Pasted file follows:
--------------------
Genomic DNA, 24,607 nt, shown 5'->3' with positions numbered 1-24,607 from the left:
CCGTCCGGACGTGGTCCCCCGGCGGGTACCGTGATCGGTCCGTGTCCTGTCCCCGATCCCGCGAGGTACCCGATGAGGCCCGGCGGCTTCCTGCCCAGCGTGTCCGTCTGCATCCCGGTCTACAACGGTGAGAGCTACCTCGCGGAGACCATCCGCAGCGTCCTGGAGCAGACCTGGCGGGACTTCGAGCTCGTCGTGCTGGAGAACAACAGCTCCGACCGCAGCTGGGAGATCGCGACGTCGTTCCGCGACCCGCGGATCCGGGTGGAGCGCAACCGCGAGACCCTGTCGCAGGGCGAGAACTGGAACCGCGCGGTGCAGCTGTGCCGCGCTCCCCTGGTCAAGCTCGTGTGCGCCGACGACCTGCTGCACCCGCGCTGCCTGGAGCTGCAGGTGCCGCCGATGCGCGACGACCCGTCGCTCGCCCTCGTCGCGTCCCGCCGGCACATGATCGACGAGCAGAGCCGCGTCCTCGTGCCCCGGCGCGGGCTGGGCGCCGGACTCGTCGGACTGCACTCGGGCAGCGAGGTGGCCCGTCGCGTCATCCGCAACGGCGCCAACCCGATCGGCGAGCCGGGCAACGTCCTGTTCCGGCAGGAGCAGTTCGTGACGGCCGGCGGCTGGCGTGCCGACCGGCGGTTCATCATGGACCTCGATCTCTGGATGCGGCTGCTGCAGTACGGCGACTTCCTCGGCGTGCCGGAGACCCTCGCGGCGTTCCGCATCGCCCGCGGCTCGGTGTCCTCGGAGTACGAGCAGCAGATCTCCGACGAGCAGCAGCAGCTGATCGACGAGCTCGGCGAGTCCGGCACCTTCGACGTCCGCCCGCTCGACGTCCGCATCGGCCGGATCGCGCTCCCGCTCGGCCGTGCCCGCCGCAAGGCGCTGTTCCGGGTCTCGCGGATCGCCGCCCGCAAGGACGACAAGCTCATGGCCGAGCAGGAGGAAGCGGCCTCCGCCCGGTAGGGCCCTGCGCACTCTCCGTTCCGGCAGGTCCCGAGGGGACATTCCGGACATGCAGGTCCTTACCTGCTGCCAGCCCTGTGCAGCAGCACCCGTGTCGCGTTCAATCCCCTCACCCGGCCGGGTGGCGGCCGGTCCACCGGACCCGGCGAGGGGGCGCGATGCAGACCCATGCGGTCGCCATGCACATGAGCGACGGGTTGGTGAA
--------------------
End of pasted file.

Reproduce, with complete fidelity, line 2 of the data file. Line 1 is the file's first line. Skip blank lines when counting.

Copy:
CCGTCCGGACGTGGTCCCCCGGCGGGTACCGTGATCGGTCCGTGTCCTGTCCCCGATCCCGCGAGGTACCCGATGAGGCCCGGCGGCTTCCTGCCCAGCGTGTCCGTCTGCATCCCGGTCTACAACGGTGAGAGCTACCTCGCGGAGACCATCCGCAGCGTCCTGGAGCAGACCTGGCGGGACTTCGAGCTCGTCGTGCTGGAGAACAACAGCTCCGACCGCAGCTGGGAGATCGCGACGTCGTTCCGCGACCCGCGGATCCGGGTGGAGCGCAACCGCGAGACCCTGTCGCAGGGCGAGAACTGGAACCGCGCGGTGCAGCTGTGCCGCGCTCCCCTGGTCAAGCTCGTGTGCGCCGACGACCTGCTGCACCCGCGCTGCCTGGAGCTGCAGGTGCCGCCGATGCGCGACGACCCGTCGCTCGCCCTCGTCGCGTCCCGCCGGCACATGATCGACGAGCAGAGCCGCGTCCTCGTGCCCCGGCGCGGGCTGGGCGCCGGACTCGTCGGACTGCACTCGGGCAGCGAGGTGGCCCGTCGCGTCATCCGCAACGGCGCCAACCCGATCGGCGAGCCGGGCAACGTCCTGTTCCGGCAGGAGCAGTTCGTGACGGCCGGCGGCTGGCGTGCCGACCGGCGGTTCATCATGGACCTCGATCTCTGGATGCGGCTGCTGCAGTACGGCGACTTCCTCGGCGTGCCGGAGACCCTCGCGGCGTTCCGCATCGCCCGCGGCTCGGTGTCCTCGGAGTACGAGCAGCAGATCTCCGACGAGCAGCAGCAGCTGATCGACGAGCTCGGCGAGTCCGGCACCTTCGACGTCCGCCCGCTCGACGTCCGCATCGGCCGGATCGCGCTCCCGCTCGGCCGTGCCCGCCGCAAGGCGCTGTTCCGGGTCTCGCGGATCGCCGCCCGCAAGGACGACAAGCTCATGGCCGAGCAGGAGGAAGCGGCCTCCGCCCGGTAGGGCCCTGCGCACTCTCCGTTCCGGCAGGTCCCGAGGGGACATTCCGGACATGCAGGTCCTTACCTGCTGCCAGCCCTGTGCAGCAGCACCCGTGTCGCGTTCAATCCCCTCACCCGGCCGGGTGGCGGCCGGTCCACCGGACCCGGCGAGGGGGCGCGATGCAGACCCATGCGGTCGCCATGCACATGAGCGACGGGTTGGTGAA